Dixie had been doing well with lunging, and work with the saddle, so we decided to step up on her and see how she did. We first followed her usual routine, grooming, saddling, lunging in the round pen.

I then brought my horse Shadow out so that if Dixie did well, I could pony her around with a rider on her back. We brought the mounting block into the round pen, and brought Dixie over to it. She was quite relaxed, we had done this many times. We stepped up on her, then off, and Dixie never moved. We then mounted her, and asked her to walk off.

And Dixie never moved.

This happens a lot with green horses, they don't understand we actually want them to walk while we are on them, LOL! So I led her while my friend rode, and we got her moving. While my friend rode, I stood in the center, so I could give her lunging cues that matched what her rider was asking her.

She did very well, so well my friend decided to skip the ponying, and just ride following Shadow. I mounted Shadow and off we went around the pasture. Dixie quickly made it plain she didn't feel she had to follow Shadow!

So we decided to ride out into the hay fields.

This was my view a lot of the time! Not only did Dixie not care where Shadow was, but she was quite willing to lead, investigate scary things by approaching and sniffing, and walk off on her own. We rode back to the barn, then passed it and went on down the road, doing a bit of slow gaiting.

Dixie did great! We are going to take her out tomorrow and have some more fun.

Wednesday, July 6, 2011

A Tale of Two Fillies - Week two

The second week, I continued with the round pen work. I would tack Dixie up, lead her to the round pen, and we would work through the gaits and turns. I would free lunge first, then put a lunge line on her and request specific speeds. She was sort of getting the idea of whoa, still pretty clueless on what gait and canter were. Walk she was getting, but didn't always want to do it.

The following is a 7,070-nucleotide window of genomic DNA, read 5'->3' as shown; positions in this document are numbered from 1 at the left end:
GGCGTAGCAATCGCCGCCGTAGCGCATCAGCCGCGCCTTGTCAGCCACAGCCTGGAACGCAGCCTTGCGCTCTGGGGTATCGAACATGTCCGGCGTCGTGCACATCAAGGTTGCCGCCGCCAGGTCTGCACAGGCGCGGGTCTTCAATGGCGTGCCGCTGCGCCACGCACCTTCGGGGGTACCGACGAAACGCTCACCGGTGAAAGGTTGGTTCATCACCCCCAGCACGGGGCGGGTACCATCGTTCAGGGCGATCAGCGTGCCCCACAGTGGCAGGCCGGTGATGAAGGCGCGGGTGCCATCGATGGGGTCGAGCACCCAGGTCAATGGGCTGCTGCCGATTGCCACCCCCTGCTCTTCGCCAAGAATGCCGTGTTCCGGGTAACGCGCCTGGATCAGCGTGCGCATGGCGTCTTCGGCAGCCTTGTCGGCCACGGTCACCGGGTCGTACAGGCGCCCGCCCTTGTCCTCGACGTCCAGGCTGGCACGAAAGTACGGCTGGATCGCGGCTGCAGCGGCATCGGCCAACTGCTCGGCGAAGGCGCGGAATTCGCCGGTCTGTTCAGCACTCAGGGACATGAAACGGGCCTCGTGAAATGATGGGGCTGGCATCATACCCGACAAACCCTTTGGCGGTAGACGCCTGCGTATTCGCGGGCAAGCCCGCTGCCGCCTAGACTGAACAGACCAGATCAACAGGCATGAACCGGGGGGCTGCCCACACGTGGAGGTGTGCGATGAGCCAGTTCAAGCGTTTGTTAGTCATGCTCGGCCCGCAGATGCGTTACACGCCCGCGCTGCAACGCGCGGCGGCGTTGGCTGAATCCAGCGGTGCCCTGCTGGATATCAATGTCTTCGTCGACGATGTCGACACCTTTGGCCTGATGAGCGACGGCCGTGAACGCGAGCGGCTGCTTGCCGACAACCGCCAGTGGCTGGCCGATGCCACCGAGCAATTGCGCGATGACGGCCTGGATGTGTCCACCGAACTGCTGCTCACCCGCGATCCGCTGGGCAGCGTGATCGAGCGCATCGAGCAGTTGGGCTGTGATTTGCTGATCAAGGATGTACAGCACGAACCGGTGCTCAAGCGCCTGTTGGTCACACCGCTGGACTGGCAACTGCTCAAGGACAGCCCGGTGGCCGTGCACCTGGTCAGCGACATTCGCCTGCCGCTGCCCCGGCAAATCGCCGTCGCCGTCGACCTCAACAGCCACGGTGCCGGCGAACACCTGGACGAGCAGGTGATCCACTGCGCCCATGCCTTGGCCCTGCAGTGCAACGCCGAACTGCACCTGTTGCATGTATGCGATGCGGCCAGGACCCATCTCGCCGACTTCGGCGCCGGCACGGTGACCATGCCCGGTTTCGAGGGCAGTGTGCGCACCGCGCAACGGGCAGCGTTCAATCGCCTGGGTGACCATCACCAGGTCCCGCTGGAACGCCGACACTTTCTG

I was concerned about her attitude though. She endured what we did, but didn't look forward to working. I decided to take a break and show her learning was fun.

I pocketed a bunch of horse cookies, and approached her in the field. I called her to me, and when she came, I gave her a cookie. I then asked her to back up, when she did, I gave her a cookie. Now she was getting more interested in what we were doing. So sometimes she got a cookie, sometimes scratches.

I then tacked her up like usual, but instead of going to the round pen, I worked her around the barn, walking, stopping, tugging on the stirrups, etc. We stopped at the mounting block, and I stepped up making lots of noise. Nothing fazed her. She was completely relaxed with everything I was doing, and was very interested in what she had to do to earn cookies.

The next day we went back to the usual routine, but this time she looked forward to the work. She had figured out there was a reward, cookies, scratches, praise for learning what I wanted her to do.

Rohern was always enthused about doing things. She was interested in going where I led, in what we were doing. Where Dixie had been backed and worked with before, Roheryn had never had a saddle on. I saddled her up, and let her graze with the saddle on and get used to the feel of it.

She turned and chewed on it a few times.

But she was not really worried. One thing I did discover, was some jealousy. I had a helper a couple of days, so we took both fillies out to the round pen. I had set up a high tie in a tree so they could stand tied and learn a little patience which the other one was worked. I gave my helper Roheryn to lead out, since I considered her better behaved in hand. She was not happy with that at all! She pulled back, fretted, and generally was a pain the whole way out there. She also didn't want to pay attention when lunged. When it was her turn to be tied, she was fine, but then the walk back to the barn she fretted and fussed. It took 3 days before she was back to good manners.

Both have advanced nicely this week, and both remind me why I love TWH! So much easier to train and work with.